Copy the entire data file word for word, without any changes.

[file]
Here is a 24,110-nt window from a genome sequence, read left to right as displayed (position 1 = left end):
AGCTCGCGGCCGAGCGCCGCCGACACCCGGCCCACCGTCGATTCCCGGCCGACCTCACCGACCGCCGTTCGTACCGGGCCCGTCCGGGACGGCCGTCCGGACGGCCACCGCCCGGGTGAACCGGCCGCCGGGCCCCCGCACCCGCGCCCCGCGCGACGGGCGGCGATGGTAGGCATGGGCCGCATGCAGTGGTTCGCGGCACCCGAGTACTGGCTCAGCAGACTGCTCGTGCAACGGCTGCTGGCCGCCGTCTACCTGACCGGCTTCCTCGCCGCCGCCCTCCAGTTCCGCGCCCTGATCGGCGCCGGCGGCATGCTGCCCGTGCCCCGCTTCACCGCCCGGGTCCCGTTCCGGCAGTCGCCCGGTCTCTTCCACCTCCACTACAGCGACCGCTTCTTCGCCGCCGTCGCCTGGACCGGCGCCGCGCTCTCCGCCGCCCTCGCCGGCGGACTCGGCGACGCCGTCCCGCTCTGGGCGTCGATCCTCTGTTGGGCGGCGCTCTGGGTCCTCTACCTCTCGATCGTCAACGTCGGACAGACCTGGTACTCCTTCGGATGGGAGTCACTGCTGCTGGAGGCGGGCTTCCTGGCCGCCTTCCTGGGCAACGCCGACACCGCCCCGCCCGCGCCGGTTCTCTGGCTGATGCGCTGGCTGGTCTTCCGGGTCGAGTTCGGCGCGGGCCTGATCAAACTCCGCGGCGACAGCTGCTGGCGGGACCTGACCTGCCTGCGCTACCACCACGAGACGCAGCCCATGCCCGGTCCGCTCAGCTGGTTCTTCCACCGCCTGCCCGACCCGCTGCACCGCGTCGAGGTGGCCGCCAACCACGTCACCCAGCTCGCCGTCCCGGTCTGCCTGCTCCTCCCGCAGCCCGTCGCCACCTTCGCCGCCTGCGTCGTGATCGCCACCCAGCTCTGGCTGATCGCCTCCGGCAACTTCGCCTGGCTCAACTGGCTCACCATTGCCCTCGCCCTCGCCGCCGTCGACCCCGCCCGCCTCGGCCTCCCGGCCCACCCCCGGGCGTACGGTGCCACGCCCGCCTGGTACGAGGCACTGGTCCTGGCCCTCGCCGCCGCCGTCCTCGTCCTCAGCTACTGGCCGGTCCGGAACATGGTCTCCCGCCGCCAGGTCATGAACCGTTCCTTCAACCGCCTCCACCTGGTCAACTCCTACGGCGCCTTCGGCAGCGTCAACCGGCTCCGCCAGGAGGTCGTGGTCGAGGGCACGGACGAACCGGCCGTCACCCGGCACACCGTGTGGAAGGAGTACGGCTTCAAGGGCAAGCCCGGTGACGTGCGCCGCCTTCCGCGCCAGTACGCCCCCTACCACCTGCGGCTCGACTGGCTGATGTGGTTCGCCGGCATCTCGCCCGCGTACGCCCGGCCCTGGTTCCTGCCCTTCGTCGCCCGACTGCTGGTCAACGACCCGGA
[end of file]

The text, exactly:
Here is a 24,110-nt window from a genome sequence, read left to right as displayed (position 1 = left end):
AGCTCGCGGCCGAGCGCCGCCGACACCCGGCCCACCGTCGATTCCCGGCCGACCTCACCGACCGCCGTTCGTACCGGGCCCGTCCGGGACGGCCGTCCGGACGGCCACCGCCCGGGTGAACCGGCCGCCGGGCCCCCGCACCCGCGCCCCGCGCGACGGGCGGCGATGGTAGGCATGGGCCGCATGCAGTGGTTCGCGGCACCCGAGTACTGGCTCAGCAGACTGCTCGTGCAACGGCTGCTGGCCGCCGTCTACCTGACCGGCTTCCTCGCCGCCGCCCTCCAGTTCCGCGCCCTGATCGGCGCCGGCGGCATGCTGCCCGTGCCCCGCTTCACCGCCCGGGTCCCGTTCCGGCAGTCGCCCGGTCTCTTCCACCTCCACTACAGCGACCGCTTCTTCGCCGCCGTCGCCTGGACCGGCGCCGCGCTCTCCGCCGCCCTCGCCGGCGGACTCGGCGACGCCGTCCCGCTCTGGGCGTCGATCCTCTGTTGGGCGGCGCTCTGGGTCCTCTACCTCTCGATCGTCAACGTCGGACAGACCTGGTACTCCTTCGGATGGGAGTCACTGCTGCTGGAGGCGGGCTTCCTGGCCGCCTTCCTGGGCAACGCCGACACCGCCCCGCCCGCGCCGGTTCTCTGGCTGATGCGCTGGCTGGTCTTCCGGGTCGAGTTCGGCGCGGGCCTGATCAAACTCCGCGGCGACAGCTGCTGGCGGGACCTGACCTGCCTGCGCTACCACCACGAGACGCAGCCCATGCCCGGTCCGCTCAGCTGGTTCTTCCACCGCCTGCCCGACCCGCTGCACCGCGTCGAGGTGGCCGCCAACCACGTCACCCAGCTCGCCGTCCCGGTCTGCCTGCTCCTCCCGCAGCCCGTCGCCACCTTCGCCGCCTGCGTCGTGATCGCCACCCAGCTCTGGCTGATCGCCTCCGGCAACTTCGCCTGGCTCAACTGGCTCACCATTGCCCTCGCCCTCGCCGCCGTCGACCCCGCCCGCCTCGGCCTCCCGGCCCACCCCCGGGCGTACGGTGCCACGCCCGCCTGGTACGAGGCACTGGTCCTGGCCCTCGCCGCCGCCGTCCTCGTCCTCAGCTACTGGCCGGTCCGGAACATGGTCTCCCGCCGCCAGGTCATGAACCGTTCCTTCAACCGCCTCCACCTGGTCAACTCCTACGGCGCCTTCGGCAGCGTCAACCGGCTCCGCCAGGAGGTCGTGGTCGAGGGCACGGACGAACCGGCCGTCACCCGGCACACCGTGTGGAAGGAGTACGGCTTCAAGGGCAAGCCCGGTGACGTGCGCCGCCTTCCGCGCCAGTACGCCCCCTACCACCTGCGGCTCGACTGGCTGATGTGGTTCGCCGGCATCTCGCCCGCGTACGCCCGGCCCTGGTTCCTGCCCTTCGTCGCCCGACTGCTGGTCAACGACCCGGA